A New Heaven and a New Earth, by J. Richard Middleton

April 19, 2015

In these days when moviegoers, gamers, and television watchers demonstrate a strong taste for postapocalyptic settings, we need and long for a strong current of theological explication of Christian eschatology. J. Richard Middleton has stepped forward with a thoughtful, thorough, and well-written book on biblical eschatology—although he doesn’t mention zombies. Instead of responding to the entertainment industry, Middleton’s message concerns, secondarily, Christians’ fixation on the rapture and, primarily, virtually all of Christian preaching and teaching that eviscerates the richness of the Bible’s eschatology, offering nothing more than the chance to go to heaven after we die and this world has ended.

Middleton eloquently lifts up what is entirely plain if you pay attention: “the Bible consistently anticipates the redemption of the entire created order.” Guiding us on a dazzling tour through the broad range of relevant texts, he makes clear the Bible’s emphasis on the material order—on culture, bodies, and buildings—and shows that the Creator’s purpose isn’t for creation to be swept away, but for it to be entirely redeemed. This he dubs “the Bible’s best-kept secret.”

Of course, something so obvious can’t be a real secret. I found myself wishing Middleton would assess why theologians throughout many centuries have read eschatological texts so selectively and have failed to foster a common hope in the redemption of creation and our bodies. If anything, Middleton seems to chalk up this narrow emphasis on spiritual heavenly bliss to banal thinking or some stubborn thinness of spirituality.

Middleton’s tone is constructive when he is dealing with texts, but when he is speaking of those who don’t see things his way, his tone is dismissive. With slashing sarcasm, Middleton reports that he has offered money to anyone who can find even one text in the Bible that declares Christians will live forever in heaven. “I still have all my money,” he writes. He thumbs his nose at Aquinas, Calvin, and Augustine—some pretty sharp heads there. I would guess that Middleton is a solid, well-liked teacher who engages churchpeople and doesn’t mind when they offer up counterexamples. But when he deals with texts that imply the end of the created order, or a heavenly life with God, he explains away and debunks them in a section long enough to make us wonder if it’s as neat as he makes it all appear.

It seems as though Middleton is determined to prove that there is a single, unified, holistic eschatology in the Bible. For instance, he bends over backward to demonstrate that judgment is exclusively in the service of redemption: God smites in order to heal. But scripture isn’t monolithic on this, and that’s OK, perhaps even helpful. Diversity within scripture invites conversation and generally speaks more truly of God than a single harmonized viewpoint does.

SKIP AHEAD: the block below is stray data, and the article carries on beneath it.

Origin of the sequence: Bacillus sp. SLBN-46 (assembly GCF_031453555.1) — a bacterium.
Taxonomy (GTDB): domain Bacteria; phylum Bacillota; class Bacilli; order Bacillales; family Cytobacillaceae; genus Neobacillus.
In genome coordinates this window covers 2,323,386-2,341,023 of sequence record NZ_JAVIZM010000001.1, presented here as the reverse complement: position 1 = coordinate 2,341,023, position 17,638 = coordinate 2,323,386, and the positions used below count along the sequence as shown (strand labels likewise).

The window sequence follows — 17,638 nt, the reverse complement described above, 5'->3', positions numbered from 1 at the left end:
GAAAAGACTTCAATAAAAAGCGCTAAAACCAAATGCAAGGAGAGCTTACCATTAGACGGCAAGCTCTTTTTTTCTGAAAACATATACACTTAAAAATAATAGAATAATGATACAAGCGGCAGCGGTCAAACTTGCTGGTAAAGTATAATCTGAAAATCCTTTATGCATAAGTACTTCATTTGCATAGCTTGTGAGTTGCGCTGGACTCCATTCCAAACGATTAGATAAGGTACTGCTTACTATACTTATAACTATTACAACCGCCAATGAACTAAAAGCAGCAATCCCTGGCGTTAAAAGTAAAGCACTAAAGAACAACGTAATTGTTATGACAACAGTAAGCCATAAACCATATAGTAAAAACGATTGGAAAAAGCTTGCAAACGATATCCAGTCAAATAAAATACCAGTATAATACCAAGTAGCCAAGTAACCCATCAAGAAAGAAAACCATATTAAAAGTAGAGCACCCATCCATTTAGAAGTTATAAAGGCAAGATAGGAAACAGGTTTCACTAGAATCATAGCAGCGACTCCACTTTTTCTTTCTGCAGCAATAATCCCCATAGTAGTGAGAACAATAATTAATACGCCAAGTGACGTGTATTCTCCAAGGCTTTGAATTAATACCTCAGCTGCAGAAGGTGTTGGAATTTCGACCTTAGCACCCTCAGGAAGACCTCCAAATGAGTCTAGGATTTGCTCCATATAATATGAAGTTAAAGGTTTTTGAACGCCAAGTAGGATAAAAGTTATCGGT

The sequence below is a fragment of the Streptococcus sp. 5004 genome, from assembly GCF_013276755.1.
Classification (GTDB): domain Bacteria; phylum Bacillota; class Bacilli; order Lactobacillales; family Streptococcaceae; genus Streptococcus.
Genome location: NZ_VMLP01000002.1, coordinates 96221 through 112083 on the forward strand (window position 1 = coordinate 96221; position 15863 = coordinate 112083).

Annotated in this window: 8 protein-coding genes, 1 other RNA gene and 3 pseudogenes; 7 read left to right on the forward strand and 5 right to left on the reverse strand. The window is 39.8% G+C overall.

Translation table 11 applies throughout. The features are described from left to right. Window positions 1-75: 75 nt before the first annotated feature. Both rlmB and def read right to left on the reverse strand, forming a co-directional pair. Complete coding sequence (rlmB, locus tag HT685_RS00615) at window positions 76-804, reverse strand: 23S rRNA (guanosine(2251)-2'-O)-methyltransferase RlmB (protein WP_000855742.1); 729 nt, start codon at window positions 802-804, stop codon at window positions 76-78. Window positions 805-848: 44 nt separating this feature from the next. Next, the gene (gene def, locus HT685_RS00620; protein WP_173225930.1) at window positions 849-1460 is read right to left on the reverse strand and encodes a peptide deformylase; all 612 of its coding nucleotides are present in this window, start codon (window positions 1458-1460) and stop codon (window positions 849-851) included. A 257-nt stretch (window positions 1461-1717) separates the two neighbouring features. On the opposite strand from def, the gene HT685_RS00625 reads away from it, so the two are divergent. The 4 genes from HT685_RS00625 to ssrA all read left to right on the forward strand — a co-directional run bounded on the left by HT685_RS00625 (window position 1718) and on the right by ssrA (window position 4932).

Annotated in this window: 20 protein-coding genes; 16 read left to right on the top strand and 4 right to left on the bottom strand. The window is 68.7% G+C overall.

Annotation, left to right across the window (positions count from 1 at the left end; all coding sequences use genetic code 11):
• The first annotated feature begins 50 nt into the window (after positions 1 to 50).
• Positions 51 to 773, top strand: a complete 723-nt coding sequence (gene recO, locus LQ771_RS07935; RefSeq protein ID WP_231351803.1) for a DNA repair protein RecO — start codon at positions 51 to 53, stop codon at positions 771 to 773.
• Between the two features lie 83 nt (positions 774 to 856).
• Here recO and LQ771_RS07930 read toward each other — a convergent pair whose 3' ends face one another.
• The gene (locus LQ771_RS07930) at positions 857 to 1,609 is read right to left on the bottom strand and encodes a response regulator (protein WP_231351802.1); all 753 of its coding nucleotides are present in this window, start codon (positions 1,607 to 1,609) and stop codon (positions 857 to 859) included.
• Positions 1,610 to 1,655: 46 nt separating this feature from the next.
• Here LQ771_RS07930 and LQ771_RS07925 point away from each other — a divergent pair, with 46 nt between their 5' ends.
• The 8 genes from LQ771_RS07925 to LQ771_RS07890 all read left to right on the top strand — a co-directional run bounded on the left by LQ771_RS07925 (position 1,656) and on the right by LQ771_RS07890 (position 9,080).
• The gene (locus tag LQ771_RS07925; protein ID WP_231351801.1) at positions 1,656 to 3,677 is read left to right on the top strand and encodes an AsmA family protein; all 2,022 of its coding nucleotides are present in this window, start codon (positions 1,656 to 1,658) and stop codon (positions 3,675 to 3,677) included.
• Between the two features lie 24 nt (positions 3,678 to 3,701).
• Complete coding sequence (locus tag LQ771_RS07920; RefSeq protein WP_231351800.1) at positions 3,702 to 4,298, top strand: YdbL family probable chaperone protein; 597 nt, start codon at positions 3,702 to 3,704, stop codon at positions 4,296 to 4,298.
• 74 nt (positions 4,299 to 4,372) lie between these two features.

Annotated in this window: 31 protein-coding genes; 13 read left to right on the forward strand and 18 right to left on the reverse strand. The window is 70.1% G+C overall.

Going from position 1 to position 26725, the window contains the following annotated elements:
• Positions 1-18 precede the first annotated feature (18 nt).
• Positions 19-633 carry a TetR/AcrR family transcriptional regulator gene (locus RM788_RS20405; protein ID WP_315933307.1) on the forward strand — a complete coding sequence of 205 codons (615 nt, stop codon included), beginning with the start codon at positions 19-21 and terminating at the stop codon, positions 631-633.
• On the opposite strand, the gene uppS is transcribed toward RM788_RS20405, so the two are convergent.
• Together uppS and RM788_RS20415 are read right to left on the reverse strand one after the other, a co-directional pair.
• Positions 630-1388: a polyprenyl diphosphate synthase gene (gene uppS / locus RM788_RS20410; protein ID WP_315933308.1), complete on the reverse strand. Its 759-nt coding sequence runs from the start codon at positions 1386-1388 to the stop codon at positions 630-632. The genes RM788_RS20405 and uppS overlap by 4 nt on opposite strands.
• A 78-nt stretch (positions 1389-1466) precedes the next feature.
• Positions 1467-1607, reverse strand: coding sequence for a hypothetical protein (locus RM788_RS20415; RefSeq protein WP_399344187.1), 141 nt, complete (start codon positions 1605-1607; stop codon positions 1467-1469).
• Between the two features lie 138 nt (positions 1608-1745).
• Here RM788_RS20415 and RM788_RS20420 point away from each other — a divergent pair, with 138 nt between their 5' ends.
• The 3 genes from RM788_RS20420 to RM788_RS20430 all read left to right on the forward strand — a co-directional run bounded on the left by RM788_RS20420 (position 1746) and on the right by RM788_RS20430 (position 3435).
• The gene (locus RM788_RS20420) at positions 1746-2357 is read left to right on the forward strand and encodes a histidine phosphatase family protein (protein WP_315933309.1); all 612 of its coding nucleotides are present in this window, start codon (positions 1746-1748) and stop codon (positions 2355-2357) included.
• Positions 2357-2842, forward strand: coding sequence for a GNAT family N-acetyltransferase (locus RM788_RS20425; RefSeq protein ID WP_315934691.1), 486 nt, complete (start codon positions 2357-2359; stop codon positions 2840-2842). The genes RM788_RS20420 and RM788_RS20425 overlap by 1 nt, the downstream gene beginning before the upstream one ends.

Middleton’s need for a single eschatology seems to be linked to a curious kind of literalism in his reading of texts. In one way, it’s refreshing to stumble upon a scholar who thinks eschatological events really will occur. But then his reading misses the rhapsodic poetry of kaleidoscopic language that prompts the imagination to conceive of something beyond prosaic happenings. Metaphori­cal flashes speak truly about God’s ultimate plans, but we can be sure that what actually takes place will blow the metaphorical language to smithereens. We won’t say, “Oh, it happened just as Mark 13 said it would.” Instead, our jaws will drop, and we’ll stutter and mumble and weep for joy.

Although Middleton doesn’t dwell on it, he does remind us that a robust theology of hoped-for redemption of the created order is deeply pertinent to what’s going on in the world. The implications for the Ferguson protests, police brutality, torture, the environment, sex trafficking, and everything else blaring on the evening news are self-evident. It may be that we overspiritualize partly because of our thinness of soul and as the result of vapid teaching, but we do so also because this world is so lackluster and overwhelmingly troubled. Our flattened-out imaginations cannot begin to conceive of redemption. So we may well pray, “Lord, surprise us with a restored world, please!” The impulse of the spirituals will forever provide us relief and succor as we faithfully dream of a day when we will be done with the troubles of this world.

Middleton’s contributions are salutary, and more important now than ever. But I found myself wishing he had focused on giving us a fuller, denser, more wonderful kind of eschatology without tossing centuries of piety into the dustbin. He is right: “Jesus came initially not to save the world from sin, but rather to restore Israel to righteousness and blessing.” Yet isn’t it a non sequitur to say, “Heaven as the eternal hope of the righteous has no structural place in the story . . . and was never part of God’s purposes for humanity”? This is only so if we define heaven trivially or poorly. True, salvation isn’t simply about going to heaven. It’s broader, thankfully. But my place in heaven after I’ve died is something to which I rightly cling—and is plenty biblical.

Finally, Middleton’s shrewd portrayal of the Bible’s vision for the future, of a this-worldly restoration of all things, raises the prickliest and most daunting of all questions in our day and age. A few scientists who enjoy rock-star status, like Stephen Hawking, would inevitably chuckle over all the ink spilt clarifying that the Bible writers wished us to believe in the redemption of all creation with Christ at its center. Which creation? Which or how many of the parallel universes? How could we ever comprehend one-billionth of it? Where would the center be? These are the questions thoughtful people in the pews raise. But there’s always something, isn’t there? And Middleton, I am sure, would heartily agree.